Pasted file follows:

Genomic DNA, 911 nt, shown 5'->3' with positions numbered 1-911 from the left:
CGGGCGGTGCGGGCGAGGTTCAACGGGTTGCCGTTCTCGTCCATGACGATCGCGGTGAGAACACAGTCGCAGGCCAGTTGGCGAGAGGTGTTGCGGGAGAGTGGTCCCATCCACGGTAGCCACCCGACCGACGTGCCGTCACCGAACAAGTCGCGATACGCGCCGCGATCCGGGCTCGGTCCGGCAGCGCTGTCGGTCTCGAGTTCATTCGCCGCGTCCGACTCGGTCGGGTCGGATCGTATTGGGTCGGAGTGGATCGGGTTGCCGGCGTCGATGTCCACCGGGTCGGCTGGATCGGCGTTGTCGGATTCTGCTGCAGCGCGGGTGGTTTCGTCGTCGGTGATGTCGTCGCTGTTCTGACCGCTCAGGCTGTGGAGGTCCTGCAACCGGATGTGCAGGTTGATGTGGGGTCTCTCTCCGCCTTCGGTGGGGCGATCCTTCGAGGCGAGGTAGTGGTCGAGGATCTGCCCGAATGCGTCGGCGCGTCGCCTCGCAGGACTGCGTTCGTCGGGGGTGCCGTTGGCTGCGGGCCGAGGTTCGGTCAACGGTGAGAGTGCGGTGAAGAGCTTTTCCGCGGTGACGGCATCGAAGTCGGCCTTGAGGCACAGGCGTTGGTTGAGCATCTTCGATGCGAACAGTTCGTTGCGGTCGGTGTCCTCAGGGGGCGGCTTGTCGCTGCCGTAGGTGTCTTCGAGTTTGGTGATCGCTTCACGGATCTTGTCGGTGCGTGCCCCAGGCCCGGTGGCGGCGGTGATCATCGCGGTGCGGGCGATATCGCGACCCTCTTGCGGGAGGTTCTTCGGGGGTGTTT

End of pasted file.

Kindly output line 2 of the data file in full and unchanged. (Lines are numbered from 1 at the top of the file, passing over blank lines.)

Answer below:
CGGGCGGTGCGGGCGAGGTTCAACGGGTTGCCGTTCTCGTCCATGACGATCGCGGTGAGAACACAGTCGCAGGCCAGTTGGCGAGAGGTGTTGCGGGAGAGTGGTCCCATCCACGGTAGCCACCCGACCGACGTGCCGTCACCGAACAAGTCGCGATACGCGCCGCGATCCGGGCTCGGTCCGGCAGCGCTGTCGGTCTCGAGTTCATTCGCCGCGTCCGACTCGGTCGGGTCGGATCGTATTGGGTCGGAGTGGATCGGGTTGCCGGCGTCGATGTCCACCGGGTCGGCTGGATCGGCGTTGTCGGATTCTGCTGCAGCGCGGGTGGTTTCGTCGTCGGTGATGTCGTCGCTGTTCTGACCGCTCAGGCTGTGGAGGTCCTGCAACCGGATGTGCAGGTTGATGTGGGGTCTCTCTCCGCCTTCGGTGGGGCGATCCTTCGAGGCGAGGTAGTGGTCGAGGATCTGCCCGAATGCGTCGGCGCGTCGCCTCGCAGGACTGCGTTCGTCGGGGGTGCCGTTGGCTGCGGGCCGAGGTTCGGTCAACGGTGAGAGTGCGGTGAAGAGCTTTTCCGCGGTGACGGCATCGAAGTCGGCCTTGAGGCACAGGCGTTGGTTGAGCATCTTCGATGCGAACAGTTCGTTGCGGTCGGTGTCCTCAGGGGGCGGCTTGTCGCTGCCGTAGGTGTCTTCGAGTTTGGTGATCGCTTCACGGATCTTGTCGGTGCGTGCCCCAGGCCCGGTGGCGGCGGTGATCATCGCGGTGCGGGCGATATCGCGACCCTCTTGCGGGAGGTTCTTCGGGGGTGTTT